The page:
• Both machine and human readable

Below is an example of how a schema would be defined using GraphQL files:

schema.graphql
schema {  query: RootQuery }
rootQuery.graphql
type RootQuery { me: User }
user.graphql
type User { 
id: ID! 
name: String 
age: Int 
is_active: Boolean 
 friends: [User]!
}

These files are not directly usable by a typical GraphQL server, which is why we developed and open sourced a utility to make this possible:

creditkarma/graphql-loader instantiates a GraphQL Schema by loading GraphQL Schema Language files based on a glob pattern.

We package and publish our schema files as an NPM module and use the graphql-loader to make the module useable by our GraphQL Server with a single function call.

Client operations

With the Schema defined and the GraphQL server up and running, we can finally start to take advantage of the real value of GraphQL by building our client operations (query).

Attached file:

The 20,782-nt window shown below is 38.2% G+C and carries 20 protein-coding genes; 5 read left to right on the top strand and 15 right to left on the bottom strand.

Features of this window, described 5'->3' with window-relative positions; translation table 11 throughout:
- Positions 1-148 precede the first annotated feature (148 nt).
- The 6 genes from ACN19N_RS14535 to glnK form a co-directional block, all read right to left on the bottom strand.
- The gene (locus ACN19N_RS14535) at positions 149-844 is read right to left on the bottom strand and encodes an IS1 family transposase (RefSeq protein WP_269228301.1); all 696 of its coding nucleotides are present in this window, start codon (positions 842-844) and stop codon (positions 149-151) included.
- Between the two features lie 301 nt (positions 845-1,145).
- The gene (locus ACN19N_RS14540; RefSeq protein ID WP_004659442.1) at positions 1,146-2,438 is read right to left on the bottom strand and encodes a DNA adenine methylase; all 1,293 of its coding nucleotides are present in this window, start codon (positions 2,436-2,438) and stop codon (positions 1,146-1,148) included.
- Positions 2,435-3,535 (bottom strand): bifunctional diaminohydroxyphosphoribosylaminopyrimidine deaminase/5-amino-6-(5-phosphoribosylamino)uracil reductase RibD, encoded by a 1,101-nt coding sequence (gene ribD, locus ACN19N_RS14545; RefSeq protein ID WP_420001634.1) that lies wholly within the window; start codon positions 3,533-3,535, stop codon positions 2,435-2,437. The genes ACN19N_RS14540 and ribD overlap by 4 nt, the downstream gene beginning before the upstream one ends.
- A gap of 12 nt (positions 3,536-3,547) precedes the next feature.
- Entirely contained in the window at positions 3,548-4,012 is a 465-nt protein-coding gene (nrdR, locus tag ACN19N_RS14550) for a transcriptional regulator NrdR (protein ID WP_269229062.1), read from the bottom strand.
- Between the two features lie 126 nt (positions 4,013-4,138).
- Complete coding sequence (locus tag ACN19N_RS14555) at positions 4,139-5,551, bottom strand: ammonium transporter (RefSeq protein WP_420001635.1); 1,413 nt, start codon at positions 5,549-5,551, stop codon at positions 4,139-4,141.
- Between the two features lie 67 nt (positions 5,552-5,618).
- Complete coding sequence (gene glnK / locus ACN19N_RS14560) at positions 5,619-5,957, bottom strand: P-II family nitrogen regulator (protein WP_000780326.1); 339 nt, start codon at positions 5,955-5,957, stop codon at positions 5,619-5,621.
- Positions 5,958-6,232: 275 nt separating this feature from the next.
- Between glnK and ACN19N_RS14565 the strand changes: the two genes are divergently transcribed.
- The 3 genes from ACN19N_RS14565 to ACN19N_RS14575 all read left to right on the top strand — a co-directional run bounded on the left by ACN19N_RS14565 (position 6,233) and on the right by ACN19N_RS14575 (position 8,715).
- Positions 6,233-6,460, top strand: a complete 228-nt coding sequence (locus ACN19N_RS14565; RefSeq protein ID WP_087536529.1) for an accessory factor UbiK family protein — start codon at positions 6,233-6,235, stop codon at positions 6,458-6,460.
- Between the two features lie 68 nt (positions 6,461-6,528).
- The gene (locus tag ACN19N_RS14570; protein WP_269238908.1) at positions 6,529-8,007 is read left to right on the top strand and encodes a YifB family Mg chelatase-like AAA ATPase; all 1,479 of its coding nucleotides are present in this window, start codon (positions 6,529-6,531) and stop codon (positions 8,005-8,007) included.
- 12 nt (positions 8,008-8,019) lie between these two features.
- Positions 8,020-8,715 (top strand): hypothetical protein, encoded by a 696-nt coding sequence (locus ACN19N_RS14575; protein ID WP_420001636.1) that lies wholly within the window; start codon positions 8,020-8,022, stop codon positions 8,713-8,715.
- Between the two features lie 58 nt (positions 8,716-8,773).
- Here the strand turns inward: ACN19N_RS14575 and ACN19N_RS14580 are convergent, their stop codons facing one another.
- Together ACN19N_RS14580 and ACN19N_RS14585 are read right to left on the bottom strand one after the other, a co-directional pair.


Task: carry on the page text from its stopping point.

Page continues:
All of our operations are defined using the GraphQL Schema Language stored in text files just as we do with our schema. By separating the client queries from client source we gain:

  • The ability to easily validate queries against the schema
  • The ability to create a whitelist query store

An example query based on above example could be:

{ 
 me {   
  id,   
  name,   
  age,   
  friends {     
   id,     
   name,     
   age   
  } 
 }
}

We also package and publish all of our client queries by client as NPM modules.

What about breaking changes?

One of the key advantages we have found in using GraphQL is the ability to easily build tooling that validates all known queries against any version of our schema, especially during the design phase while the schema is changing. By packaging our schema and client operations as NPM modules we can build continuous integration (CI) tasks that execute on each PR to the Schema. This allows us to immediately identify breaking changes to the API.